Naypyidaw Myanmar Sports
As Myanmar prepares for the biggest sporting event ever to be held in the former pariah state, empty seats and security concerns are top of the list of concerns. After the country's first ever Olympics, an electrifying opening ceremony on Sunday boosted belief in the nation's rise and allayed fears that its first major sporting event in more than a decade could collapse. Myanmar is gearing up for the biggest sporting festival in its history and the biggest sporting event ever held in the former pariah state. With Myanmar preparing for the second-largest sporting festival of its kind in history - the first since the 1992 Olympics - empty seats and security concerns top the list of concerns.
The Southeast Asian Maritime Competitions, which will begin in Myanmar on December 11, will include more than 1,000 athletes from 10 countries from 11 countries. Naypyidaw will host the most games as it has the largest number of athletes of any country in the Southeast Asian region. In addition to the host countries, Myanmar will participate in four other countries - Thailand, Indonesia, Malaysia, Singapore and Brunei. At least one of these countries (Myanmar has chosen one) hosted one of the biggest sporting events in its history - the 1992 Olympic Games.
Myanmar's rowing federation will have to train at Paung Laung Dam, where the competition is being held, while sailing will take place at Ngwe SaunG beach in Pathein. The Myanmar National Rowing Federation (MNA) and the Myanmar Olympic Committee are exempt from the transfer to Naypyidaw, as they are held at their headquarters in Yangon, the capital of Myanmar.
It will be difficult to combine all the exercises and methods, "he said, expressing concern that it will be" too difficult "to bring the equipment to Naypyidaw.
Minister Thaung, who is also vice president of Myanmar's Olympic Committee, said sport was good for youth. He encouraged young students from Myanmar to participate in the Olympic movement and international sports activities.
In recent years, Myanmar has come under fire for overstretching to the point where many other countries feel severely disadvantaged, especially in terms of access to education, health care, and employment.
In an interview with Channel NewsAsia, he revealed plans to fully utilize the facilities planned for the Southeast Asian Games (SEA Games), which will take place in Myanmar in December. Myanmar has already taken on its new tasks, for example by building a new stadium in the capital Naypyidaw. Burmese officials quoted by Myanmar's National Olympic Committee (NOC), the country's sports ministry, predicted that the Games would be better than those held in Indonesia in 2011. The SEA rules allow eight traditional sports, but Myanmar puts 14 on the schedule, "he said.
Myanmar, like many Asian countries, has a rich history of martial arts that is well established and well established - over centuries, though passed down through generations. The martial art was introduced at the SEA Games in Jakarta and Palembang in 2011 and returned to the SEA Games in Naypyidaw, Myanmar in 2013. According to Myanmar's National Olympic Committee (NOC), there are more than 1,000 martial arts schools in the country, according to its official website.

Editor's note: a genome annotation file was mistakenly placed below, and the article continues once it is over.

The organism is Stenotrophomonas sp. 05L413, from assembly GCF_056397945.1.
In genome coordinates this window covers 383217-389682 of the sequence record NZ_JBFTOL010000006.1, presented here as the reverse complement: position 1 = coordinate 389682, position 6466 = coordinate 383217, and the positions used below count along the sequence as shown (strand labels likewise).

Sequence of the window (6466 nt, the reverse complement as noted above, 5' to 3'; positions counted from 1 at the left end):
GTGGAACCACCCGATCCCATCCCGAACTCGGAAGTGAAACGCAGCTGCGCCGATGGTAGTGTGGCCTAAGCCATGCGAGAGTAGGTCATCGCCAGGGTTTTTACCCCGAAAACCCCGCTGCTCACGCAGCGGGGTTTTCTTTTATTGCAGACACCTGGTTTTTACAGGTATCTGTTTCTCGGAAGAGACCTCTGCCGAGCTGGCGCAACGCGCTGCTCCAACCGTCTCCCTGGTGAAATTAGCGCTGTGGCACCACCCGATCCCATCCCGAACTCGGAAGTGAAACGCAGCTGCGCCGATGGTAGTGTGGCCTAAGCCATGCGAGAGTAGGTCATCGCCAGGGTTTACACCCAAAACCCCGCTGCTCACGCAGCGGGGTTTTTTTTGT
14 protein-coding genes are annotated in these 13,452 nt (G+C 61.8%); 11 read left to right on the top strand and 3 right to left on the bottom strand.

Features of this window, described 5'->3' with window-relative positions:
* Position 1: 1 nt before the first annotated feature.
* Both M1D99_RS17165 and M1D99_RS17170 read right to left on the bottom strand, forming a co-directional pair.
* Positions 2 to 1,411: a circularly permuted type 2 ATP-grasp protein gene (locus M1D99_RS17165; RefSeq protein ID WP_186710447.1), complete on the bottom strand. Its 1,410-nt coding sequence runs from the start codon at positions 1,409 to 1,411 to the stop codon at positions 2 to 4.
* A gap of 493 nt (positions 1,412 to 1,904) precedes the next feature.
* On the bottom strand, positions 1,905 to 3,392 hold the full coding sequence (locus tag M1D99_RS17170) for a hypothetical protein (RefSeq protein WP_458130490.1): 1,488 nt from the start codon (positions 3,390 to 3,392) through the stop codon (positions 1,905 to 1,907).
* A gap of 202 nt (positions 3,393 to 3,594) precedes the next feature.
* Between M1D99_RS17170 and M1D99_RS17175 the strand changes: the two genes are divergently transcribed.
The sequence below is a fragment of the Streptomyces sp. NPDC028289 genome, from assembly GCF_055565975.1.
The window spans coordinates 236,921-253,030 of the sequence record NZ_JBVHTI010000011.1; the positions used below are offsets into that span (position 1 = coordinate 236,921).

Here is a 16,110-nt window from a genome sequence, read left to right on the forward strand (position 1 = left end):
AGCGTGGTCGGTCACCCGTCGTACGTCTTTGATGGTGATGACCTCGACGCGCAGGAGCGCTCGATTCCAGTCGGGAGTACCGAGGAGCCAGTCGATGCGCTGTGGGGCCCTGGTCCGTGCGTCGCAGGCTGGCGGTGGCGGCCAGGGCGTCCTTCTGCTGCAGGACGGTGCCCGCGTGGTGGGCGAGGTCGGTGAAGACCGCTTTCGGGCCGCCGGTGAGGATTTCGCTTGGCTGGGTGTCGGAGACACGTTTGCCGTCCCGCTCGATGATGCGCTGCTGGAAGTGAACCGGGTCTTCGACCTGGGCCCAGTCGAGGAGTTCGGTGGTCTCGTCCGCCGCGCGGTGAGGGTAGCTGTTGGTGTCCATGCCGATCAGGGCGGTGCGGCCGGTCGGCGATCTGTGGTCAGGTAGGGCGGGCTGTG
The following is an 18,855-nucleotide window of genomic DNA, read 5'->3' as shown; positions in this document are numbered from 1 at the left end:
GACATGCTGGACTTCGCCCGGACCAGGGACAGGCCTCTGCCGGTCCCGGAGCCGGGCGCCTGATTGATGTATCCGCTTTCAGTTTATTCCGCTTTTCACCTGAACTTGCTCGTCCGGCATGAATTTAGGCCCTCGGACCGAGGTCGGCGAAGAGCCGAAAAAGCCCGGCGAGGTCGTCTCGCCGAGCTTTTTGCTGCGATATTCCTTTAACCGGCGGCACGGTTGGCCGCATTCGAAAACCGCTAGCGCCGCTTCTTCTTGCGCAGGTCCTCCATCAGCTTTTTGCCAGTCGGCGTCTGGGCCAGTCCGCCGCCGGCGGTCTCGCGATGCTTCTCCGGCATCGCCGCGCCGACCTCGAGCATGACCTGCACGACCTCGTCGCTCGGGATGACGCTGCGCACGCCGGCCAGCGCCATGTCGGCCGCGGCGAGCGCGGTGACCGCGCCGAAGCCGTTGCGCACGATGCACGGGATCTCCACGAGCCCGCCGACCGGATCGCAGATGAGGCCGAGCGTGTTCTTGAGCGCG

Asian Games, including Sepak-Taka, but only one is recognised as an Olympic sport, and the subsequent event of the Southeast Asian Games has a sizeable following in Southeast Asia. Asian games, peppered with more common pipe ball games such as karate, kung fu and boxing. While tennis and table tennis have been played at the SEA Games since the competition began in 1959, Myanmar has taken them out of play in recent years.
Even beach volleyball was bitten by the sand, with a spokesman reportedly claiming the sport was banned because its outfits did not fit Myanmar culture. Cambodia has also shifted down a gear and retired from sport in protest at the names used for these sports.
Myanmar desperately sought to showcase China, sparking outrage among its rivals over the hosts "choice of events for their athletes. Visiting delegations believe Myanmar is trying to boost its medal count by packaging the Games with events that give athletes a better chance of winning, such as basketball and volleyball.
As things stand, Myanmar's sport of the foot overcoming a netball with fine control will be one of the opening events, as will the one-day event. In Myanmar, players usually play barefoot and have their bags and longyis tightly stowed in the middle. Foreigners refer to this sport as Myanmar football, although Chinlon is played in many other countries such as China and South Korea, but in Myanmar the player usually has his vest or longyi inserted tight and around the middle and plays with his bare feet. The martial art that was originally developed in Vietnam was replaced by a more modern form of football, which other Southeast Asian nations excelled at.